By Philippa Gregory
Special to The Washington Post
Wednesday, March 4, 2009
THE ROSE OF SEBASTOPOL
By Katharine McMahon
Putnam. 380 pp. $24.95
This excellent historical novel is linked to real events in 19th-century England, across Europe and the Crimea. But with remarkable restraint Katharine McMahon has resisted the temptation to re-tell the charge of the Light Brigade, and she also spares us Florence Nightingale. Instead, this is the story of Mariella, a highly conventional girl brought up by nouveau riche parents in London in the 1850s, whose fiance, a promising young surgeon, goes to Crimea to try to improve conditions for troops in the Crimean War. While Mariella waits for his return, her wild-child cousin, Rosa, attempts to enlist with Nightingale's pioneering nurse corps, but is refused and then goes anyway. In turn, her stepbrother is already out there in a cavalry regiment. The deafening silence from these three prompts Mariella to break away from her pleasant life to go find them.
London society is beautifully drawn in the early part of the novel, as Mariella goes to church, works on her sewing, obeys her parents and melts with love for her promising young man.
Her father is a builder of the new Victorian London, and his interest in drains and their importance to the growing city are nicely explained. Developments in medicine and surgery are part of the backdrop to Mariella's fiance, and McMahon handles this historical detail with easy confidence, too. As the novel is set in the Victorian period, I am also pleased to report that there is a wicked industrialist, guilty of pollution, pedophilia, hypocrisy and hypochondria.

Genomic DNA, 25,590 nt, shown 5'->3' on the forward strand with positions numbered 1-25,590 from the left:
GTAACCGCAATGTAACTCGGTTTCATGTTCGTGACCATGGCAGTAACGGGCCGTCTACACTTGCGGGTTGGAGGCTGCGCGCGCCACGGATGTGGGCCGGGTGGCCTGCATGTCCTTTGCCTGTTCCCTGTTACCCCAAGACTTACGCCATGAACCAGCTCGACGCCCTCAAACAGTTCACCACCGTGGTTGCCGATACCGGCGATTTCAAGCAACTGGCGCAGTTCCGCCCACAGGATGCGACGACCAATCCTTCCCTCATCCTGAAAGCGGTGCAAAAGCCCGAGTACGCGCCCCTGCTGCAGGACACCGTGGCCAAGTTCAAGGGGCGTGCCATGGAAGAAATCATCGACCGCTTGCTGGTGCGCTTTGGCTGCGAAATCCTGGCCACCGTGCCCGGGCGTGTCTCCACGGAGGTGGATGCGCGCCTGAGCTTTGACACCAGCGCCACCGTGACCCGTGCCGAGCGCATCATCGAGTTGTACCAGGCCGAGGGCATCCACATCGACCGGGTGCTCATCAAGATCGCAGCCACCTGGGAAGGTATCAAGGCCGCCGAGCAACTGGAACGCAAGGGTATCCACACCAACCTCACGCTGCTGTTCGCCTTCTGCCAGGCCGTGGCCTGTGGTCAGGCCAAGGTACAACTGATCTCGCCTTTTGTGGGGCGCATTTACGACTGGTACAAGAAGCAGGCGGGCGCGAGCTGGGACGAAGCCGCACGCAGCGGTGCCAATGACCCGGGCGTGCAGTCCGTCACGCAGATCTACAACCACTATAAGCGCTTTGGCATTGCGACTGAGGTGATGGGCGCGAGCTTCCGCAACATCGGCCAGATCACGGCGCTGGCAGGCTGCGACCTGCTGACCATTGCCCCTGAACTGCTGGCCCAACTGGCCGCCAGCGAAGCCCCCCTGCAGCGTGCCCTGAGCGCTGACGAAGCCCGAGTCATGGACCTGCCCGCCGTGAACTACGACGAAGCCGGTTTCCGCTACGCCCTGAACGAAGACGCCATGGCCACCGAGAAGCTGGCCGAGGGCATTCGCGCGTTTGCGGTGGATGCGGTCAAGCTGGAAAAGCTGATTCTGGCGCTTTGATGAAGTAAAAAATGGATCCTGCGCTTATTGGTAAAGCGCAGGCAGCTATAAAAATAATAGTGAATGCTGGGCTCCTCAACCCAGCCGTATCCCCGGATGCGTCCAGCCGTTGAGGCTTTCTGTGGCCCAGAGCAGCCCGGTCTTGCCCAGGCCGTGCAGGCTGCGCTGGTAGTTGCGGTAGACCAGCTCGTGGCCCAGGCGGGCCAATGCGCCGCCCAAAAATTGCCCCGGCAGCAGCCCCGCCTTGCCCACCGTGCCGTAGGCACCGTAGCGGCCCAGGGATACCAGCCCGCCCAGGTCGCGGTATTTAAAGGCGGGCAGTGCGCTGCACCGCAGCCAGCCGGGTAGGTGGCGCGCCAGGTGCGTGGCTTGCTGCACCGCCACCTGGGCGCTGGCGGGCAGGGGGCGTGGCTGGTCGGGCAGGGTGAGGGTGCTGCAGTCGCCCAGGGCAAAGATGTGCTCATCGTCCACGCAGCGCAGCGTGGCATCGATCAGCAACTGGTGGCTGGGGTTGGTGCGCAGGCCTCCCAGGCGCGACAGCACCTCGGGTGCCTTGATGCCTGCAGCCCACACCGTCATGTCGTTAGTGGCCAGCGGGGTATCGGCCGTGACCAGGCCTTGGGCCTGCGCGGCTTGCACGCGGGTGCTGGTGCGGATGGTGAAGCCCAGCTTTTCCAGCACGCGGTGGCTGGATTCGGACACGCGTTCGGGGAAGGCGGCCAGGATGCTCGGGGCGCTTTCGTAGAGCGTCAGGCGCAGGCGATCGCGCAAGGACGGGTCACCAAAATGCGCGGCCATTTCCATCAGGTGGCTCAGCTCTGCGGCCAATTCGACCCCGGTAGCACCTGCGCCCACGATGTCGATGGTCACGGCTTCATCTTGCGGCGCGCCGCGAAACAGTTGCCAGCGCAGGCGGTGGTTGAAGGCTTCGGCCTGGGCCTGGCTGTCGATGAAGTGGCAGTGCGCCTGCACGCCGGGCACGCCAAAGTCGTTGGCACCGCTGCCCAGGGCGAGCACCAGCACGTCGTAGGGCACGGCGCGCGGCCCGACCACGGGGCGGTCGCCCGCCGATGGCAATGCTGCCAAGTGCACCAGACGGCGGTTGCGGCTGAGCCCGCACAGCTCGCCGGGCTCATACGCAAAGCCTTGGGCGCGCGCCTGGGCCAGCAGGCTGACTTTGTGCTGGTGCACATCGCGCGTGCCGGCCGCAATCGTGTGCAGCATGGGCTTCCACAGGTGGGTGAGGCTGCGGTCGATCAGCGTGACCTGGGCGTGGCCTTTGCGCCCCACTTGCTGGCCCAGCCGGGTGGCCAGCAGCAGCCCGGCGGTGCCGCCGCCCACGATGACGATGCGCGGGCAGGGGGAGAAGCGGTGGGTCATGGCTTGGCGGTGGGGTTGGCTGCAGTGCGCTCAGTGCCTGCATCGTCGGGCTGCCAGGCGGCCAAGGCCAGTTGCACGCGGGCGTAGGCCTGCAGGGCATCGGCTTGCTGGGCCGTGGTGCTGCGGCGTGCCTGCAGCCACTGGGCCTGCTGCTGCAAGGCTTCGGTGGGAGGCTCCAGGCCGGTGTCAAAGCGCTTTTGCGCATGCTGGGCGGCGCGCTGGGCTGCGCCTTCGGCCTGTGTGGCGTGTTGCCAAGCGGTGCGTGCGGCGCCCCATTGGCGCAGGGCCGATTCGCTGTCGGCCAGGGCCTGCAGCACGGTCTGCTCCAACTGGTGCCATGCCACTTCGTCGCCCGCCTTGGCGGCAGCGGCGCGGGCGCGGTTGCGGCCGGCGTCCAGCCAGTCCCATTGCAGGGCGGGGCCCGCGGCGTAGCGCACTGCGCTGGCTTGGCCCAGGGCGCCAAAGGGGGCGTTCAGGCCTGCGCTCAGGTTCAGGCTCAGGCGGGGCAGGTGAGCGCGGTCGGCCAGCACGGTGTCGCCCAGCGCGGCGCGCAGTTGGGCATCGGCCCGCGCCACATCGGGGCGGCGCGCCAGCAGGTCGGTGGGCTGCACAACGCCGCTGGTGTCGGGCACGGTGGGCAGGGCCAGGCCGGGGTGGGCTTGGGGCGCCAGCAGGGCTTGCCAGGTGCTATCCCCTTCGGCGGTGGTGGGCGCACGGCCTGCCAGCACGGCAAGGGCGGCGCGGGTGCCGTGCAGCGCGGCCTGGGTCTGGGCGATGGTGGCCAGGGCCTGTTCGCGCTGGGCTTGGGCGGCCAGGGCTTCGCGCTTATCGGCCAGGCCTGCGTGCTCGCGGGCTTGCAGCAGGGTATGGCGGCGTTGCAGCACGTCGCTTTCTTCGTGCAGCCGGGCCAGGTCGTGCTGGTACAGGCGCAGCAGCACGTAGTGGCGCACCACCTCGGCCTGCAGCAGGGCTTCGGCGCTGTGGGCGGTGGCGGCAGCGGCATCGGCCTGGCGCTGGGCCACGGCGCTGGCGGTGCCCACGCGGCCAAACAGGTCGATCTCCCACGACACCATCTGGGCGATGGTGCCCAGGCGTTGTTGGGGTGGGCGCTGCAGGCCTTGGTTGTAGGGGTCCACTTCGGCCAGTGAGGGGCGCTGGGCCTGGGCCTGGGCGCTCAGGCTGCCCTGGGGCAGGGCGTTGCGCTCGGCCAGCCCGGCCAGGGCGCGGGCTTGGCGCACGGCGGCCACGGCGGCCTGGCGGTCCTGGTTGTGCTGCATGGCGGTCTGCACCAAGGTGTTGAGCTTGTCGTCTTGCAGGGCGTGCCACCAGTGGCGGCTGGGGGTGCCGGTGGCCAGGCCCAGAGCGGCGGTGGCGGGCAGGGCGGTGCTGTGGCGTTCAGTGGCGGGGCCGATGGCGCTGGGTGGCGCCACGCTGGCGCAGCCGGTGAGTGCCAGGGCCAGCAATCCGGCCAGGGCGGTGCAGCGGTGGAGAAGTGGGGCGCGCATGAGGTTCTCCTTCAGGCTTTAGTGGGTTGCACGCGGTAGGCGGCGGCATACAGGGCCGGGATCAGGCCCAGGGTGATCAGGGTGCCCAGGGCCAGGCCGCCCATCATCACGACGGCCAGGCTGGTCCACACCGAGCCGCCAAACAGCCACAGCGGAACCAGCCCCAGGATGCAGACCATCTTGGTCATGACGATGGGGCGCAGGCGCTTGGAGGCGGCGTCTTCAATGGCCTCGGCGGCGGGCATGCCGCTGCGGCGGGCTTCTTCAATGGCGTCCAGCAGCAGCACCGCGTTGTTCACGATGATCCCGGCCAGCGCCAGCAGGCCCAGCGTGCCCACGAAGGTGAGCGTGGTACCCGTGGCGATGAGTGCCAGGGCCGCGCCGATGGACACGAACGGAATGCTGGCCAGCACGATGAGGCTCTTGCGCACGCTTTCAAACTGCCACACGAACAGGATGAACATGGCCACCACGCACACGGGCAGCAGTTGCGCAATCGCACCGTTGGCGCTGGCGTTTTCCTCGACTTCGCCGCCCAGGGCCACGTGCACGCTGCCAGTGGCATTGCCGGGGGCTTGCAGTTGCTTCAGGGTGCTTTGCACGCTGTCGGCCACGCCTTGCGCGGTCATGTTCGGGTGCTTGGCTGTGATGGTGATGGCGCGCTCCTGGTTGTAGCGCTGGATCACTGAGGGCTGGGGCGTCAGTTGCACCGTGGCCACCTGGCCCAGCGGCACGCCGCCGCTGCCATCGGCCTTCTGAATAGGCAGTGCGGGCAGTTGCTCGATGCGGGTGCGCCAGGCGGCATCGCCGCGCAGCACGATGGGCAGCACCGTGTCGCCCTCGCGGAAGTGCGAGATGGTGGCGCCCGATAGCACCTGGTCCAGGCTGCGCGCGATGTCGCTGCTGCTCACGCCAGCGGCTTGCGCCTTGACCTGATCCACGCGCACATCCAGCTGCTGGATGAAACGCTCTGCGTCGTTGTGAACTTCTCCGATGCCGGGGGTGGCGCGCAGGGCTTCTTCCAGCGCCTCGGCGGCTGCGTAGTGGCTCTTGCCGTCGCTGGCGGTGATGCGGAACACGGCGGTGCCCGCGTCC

But the structure of the novel is unnecessarily complicated. We have three time periods running simultaneously: the first meeting of the cousins Mariella and Rosa, their time in London later and Mariella's journey into Europe to find Rosa. This division teases the reader with the thought that an explanation for all will ultimately be revealed in the childhood of these girls, but there is nothing very nasty in the woodshed that explains the extreme nature of Mariella's cousin.
I fear that the author simply fell in love with Rosa and saw her as wonderful heroine material. But she is too wild, too doomed for the modern reader to endure for long: She laughs through her tears, she runs away, she impulsively visits the poor and leaps dangerously from her swing. She is a genre heroine, a Cathy from "Wuthering Heights" without the depth, a Scarlett O'Hara without the grit, all sensibility and no sense. Is she supposed to be lesbian in her passionate attachment to Mariella? They kiss and press their flushed, tear-stained cheeks together in a manner one can only describe as ambiguous. They like to share a bed. Is this sex or sensibility? Does Rosa go to the Crimean War for love of the suffering soldiers or because her Sapphic hopes are disappointed? We don't know, and by the time poor Mariella has trailed after her, through Balaklava, Inkerman and Sebastopol, the story tests our patience.
A review should not give away the ending, but I cannot give away the ending of this novel because the author has neglected to write one. It's an absence that damages the very great appeal of "The Rose of Sebastopol." I can tell you that one of the characters is dead, one of them is consumptive, one of them is in action, and one of them is heartbroken. We're only certain of the fate of the dead one -- and we don't really mind -- but what about the rest?
Gregory's most recent novel is "The Other Queen."